A real home in Hobart for a new church

Written by Mike Siroky. Posted in Featured

Published on August 23, 2011 with No Comments

by Mike Siroky

The Hobart church with no permanent home that was given one celebrated a nine-month success story.

The East Campus of Sunset Christian Church has been renting Sunday space in a Hobart mall movie theater for its services. Another church, First Christian, had closed its doors at 625 Lake Street in Hobart.

It made sense for one church without a congregation any more to donate the building it called home to a church with a congregation but no home.

Suncrest is a St. John-based Christian church whose congregants spend much of their time helping others. They also have campus homes in Highland and Walkerton. They build ramps for the otherwise homebound. They’ve been known to do indoor renovations as well.

They are donating to plant self-sustaining new churches in Libya. On Saturday, they worked with “Tear Down The Walls” in Indianapolis, helping the homeless there.

The Libya mission is a worldwide effort.

The idea is to have every village gain a new church. The total startup cost is $7,050: $2,450 for a building which can be used by 200; $750 for the zinc roof (based on $150 per bundle cost); $2,400 for the one-year salary of the first pastor; $600 for a transportation fund at each site.

The United States is subsidizing rubber plantations in Libya. To help the locals escape from being subsidized, the churches want to invest in the workforce and economy: $70per bag of fertilizer (estimated need is 63 bags per site) and $100 per month to pay employees.

With all the talented volunteers who have done carpentry and wiring and other physical renovations, it seemed a natural the East Campus folks could undertake and complete the renovations at their new home. They did it in nine months.

And so the celebration began. To a standing-room-only crowd, which included family members from the other campuses, Suncrest Pastor Doug Gamble welcomed all with the usual zing of music, songs and sharing of The Word.

Of course, this being a summertime party, they officially christened the renovated meeting room downstairs with a barbecue feast. Parishioners supplied the delicious desserts, cold drinks and salads and the congregation had plenty of hot dogs and hamburgers for the outside grills.

Pastor Gamble makes it clear: This is no members-only place. “Everyone is welcome; you don’t have be a church family member,” he said. Former parishioners of the neighborhood First Christian makes up some of the new members, happy their church is still a house of Christian worship.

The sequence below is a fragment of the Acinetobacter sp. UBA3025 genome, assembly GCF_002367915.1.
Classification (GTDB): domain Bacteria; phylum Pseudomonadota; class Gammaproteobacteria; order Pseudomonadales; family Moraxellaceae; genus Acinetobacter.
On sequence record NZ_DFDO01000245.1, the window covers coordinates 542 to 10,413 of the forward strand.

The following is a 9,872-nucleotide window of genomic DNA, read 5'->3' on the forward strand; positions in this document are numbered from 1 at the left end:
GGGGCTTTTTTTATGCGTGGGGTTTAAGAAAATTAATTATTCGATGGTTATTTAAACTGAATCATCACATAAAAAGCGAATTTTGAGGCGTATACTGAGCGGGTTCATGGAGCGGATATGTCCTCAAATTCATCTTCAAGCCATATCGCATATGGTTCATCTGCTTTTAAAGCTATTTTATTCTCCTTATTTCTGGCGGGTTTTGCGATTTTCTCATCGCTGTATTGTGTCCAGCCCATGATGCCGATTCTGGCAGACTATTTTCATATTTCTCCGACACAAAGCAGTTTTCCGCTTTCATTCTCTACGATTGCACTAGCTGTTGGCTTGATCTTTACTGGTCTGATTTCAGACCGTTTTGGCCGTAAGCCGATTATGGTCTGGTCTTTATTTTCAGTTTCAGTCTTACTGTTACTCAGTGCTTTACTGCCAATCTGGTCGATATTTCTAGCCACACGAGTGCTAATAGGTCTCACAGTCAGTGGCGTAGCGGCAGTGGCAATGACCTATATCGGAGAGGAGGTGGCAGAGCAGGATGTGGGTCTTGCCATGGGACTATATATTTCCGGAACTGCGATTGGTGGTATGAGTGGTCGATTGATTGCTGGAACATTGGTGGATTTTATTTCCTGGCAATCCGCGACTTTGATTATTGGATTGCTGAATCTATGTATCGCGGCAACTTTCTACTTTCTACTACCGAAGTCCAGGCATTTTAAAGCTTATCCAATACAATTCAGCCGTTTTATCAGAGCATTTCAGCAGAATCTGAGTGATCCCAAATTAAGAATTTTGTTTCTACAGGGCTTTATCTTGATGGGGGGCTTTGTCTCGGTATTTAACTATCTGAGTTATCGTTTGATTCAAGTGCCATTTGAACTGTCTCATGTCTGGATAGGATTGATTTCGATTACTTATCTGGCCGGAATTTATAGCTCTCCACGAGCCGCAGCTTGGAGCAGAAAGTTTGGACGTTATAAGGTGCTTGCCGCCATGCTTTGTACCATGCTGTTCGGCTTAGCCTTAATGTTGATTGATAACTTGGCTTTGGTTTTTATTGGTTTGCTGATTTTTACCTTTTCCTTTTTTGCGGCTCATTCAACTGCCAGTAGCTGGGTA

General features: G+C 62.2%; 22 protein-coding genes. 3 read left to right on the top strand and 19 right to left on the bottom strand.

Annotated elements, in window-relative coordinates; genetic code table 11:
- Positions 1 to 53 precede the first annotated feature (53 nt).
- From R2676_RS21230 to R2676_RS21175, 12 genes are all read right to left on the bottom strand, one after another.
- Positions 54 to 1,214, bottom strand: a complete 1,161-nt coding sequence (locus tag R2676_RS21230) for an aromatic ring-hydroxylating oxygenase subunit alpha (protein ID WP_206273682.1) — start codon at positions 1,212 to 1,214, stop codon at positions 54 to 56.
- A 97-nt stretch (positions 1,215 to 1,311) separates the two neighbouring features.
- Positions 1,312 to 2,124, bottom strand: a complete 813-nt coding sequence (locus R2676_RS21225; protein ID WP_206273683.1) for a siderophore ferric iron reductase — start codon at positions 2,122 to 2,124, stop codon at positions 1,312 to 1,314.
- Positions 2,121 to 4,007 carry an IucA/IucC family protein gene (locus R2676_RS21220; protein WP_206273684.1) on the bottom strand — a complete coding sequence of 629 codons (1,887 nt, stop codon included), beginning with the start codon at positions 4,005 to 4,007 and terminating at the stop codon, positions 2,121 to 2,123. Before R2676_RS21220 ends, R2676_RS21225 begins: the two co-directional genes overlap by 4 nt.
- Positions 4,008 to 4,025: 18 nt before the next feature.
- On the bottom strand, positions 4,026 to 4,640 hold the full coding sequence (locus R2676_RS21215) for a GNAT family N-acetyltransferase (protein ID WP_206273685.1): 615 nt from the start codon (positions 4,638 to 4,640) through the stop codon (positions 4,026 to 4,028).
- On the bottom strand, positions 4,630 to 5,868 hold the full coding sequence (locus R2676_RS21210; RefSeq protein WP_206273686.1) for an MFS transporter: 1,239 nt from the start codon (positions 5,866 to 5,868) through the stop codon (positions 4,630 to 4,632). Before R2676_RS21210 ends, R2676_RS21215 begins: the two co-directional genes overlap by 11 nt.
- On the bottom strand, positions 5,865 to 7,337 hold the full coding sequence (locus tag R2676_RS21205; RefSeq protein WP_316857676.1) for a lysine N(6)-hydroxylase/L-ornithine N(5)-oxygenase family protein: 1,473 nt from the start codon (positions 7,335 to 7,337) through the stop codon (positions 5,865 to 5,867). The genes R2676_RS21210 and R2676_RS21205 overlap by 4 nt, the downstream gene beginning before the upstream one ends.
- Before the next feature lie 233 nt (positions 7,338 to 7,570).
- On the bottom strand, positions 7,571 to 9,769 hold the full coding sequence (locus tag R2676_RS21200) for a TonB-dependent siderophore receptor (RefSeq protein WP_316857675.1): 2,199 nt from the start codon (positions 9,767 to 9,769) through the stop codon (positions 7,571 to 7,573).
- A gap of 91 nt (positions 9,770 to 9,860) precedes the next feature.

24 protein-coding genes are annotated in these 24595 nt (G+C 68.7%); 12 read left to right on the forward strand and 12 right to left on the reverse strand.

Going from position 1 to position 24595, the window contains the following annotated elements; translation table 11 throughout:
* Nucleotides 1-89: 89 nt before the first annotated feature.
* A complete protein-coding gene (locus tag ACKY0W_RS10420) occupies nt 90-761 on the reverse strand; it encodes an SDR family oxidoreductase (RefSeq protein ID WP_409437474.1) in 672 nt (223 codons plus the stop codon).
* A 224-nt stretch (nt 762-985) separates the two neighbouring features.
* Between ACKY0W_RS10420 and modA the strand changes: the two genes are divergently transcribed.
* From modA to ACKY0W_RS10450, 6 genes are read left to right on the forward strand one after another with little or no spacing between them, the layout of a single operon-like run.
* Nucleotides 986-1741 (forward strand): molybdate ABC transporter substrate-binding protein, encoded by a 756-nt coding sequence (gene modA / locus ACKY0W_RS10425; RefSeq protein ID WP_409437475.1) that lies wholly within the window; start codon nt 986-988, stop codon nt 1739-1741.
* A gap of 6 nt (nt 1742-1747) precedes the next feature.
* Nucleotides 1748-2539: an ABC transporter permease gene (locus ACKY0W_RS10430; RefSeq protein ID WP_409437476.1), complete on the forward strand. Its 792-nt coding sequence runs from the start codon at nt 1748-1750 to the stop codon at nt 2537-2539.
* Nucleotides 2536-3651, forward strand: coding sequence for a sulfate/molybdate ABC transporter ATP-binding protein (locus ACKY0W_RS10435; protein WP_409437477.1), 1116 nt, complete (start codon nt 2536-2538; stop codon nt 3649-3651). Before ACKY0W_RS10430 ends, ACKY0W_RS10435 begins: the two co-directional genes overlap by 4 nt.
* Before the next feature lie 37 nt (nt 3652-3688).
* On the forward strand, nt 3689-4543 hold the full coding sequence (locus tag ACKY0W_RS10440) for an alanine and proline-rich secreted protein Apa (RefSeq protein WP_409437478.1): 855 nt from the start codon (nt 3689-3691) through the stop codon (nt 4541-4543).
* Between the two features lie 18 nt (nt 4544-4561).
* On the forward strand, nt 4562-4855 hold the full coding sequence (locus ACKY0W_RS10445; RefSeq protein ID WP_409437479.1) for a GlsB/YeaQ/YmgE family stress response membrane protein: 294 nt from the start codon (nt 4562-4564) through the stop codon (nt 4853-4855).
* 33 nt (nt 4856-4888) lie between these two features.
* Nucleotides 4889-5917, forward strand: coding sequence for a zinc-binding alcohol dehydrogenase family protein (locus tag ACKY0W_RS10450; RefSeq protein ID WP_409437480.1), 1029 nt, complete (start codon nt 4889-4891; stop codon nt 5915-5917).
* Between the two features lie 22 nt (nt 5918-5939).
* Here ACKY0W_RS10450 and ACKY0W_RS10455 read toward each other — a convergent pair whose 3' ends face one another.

“We thank all those who gave their sweat to this,” said Pastor Gamble.

“This is a new environment we can make so God can speak and be heard.”

And interesting sidelight to the party was the disbanding of one of the Ministry Teams. Those guys had been assigned – and showed up every Sunday – to remake the mall movie theater with appropriate worship items. They broke it down every Sunday as well, putting it all back into the trailer fore the next service.

Now, the next service is already ready. It was a nice tribute to have that Ministry Team complete its mission completely.

Hometown businesses stepped up. Von Tobel Lumberyard donated paint. Another company donated lights.

Mostly what was needed — and gained – were all the hours of volunteer work. The building was stripped down to the studs and exposed wiring. Bathrooms – on each floor — were outfitted and otherwise renovated. Downstairs offices give Pastor Gamble a place to counsel and reflect.

Paint was applied to new walls. Rewiring was done. Cleaning and more cleaning makes it sparkle and shine.

A welcoming entry is ready as a coffee house, complete with appropriate chairs with a steaming cup logo.

By the way, those were expected after the grand opening. They arrived at least a week early. Someone was working mysterious way, the wonders to perform

Even as the inaugural service thundered in the main worship area, the Student Life Connect – (SLC) was meeting. The group for middle and high school students is an integral part of the Suncrest brand and of this campus in particular as it plans an outreach and safe haven for all are children.

There were already wee ones at the opening service. The “crying room” had several active toddlers going full-speed, well-supervised by church volunteers.

With too many folks to thank, everyone acknowledges Charlie Talley was the man in this project. He designed the renovations, explained the work to the willing hearts of the volunteers and did much of the wok himself.

It is not all done – the chairlift from street level to the main worship area is almost installed – but the majority is complete. The downstairs meeting area, while being magnificently restored, made sure to keep the inlaid tiles of a shuffleboard tiles.

In conjunction with that timeless game is an air hockey game still in the repair stage and a Nintendo gaming system. The full-service kitchen was put to good use for the welcoming party and will be used many more times.

Perhaps the best summary of this Hobart project was made by 12-year-old parishioner Adrian Fortner. He assessed his new home church this way: “Awesome!”

The Suncrest website: www.suncrest.org. For more information, call 888-850-4519. E-mail doug.gamble@suncrest.org.

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About Mike Siroky


All opinions, conclusions or recommendations expressed in the above excellent column are solely those of the author and do not necessarily reflect the views of The Chronicle. Mike Siroky is a writer and editor. He is a native of Northwest Indiana. He has worked in media from coast to coast. To contact Mike, email mikel@the chronicleNWI.com

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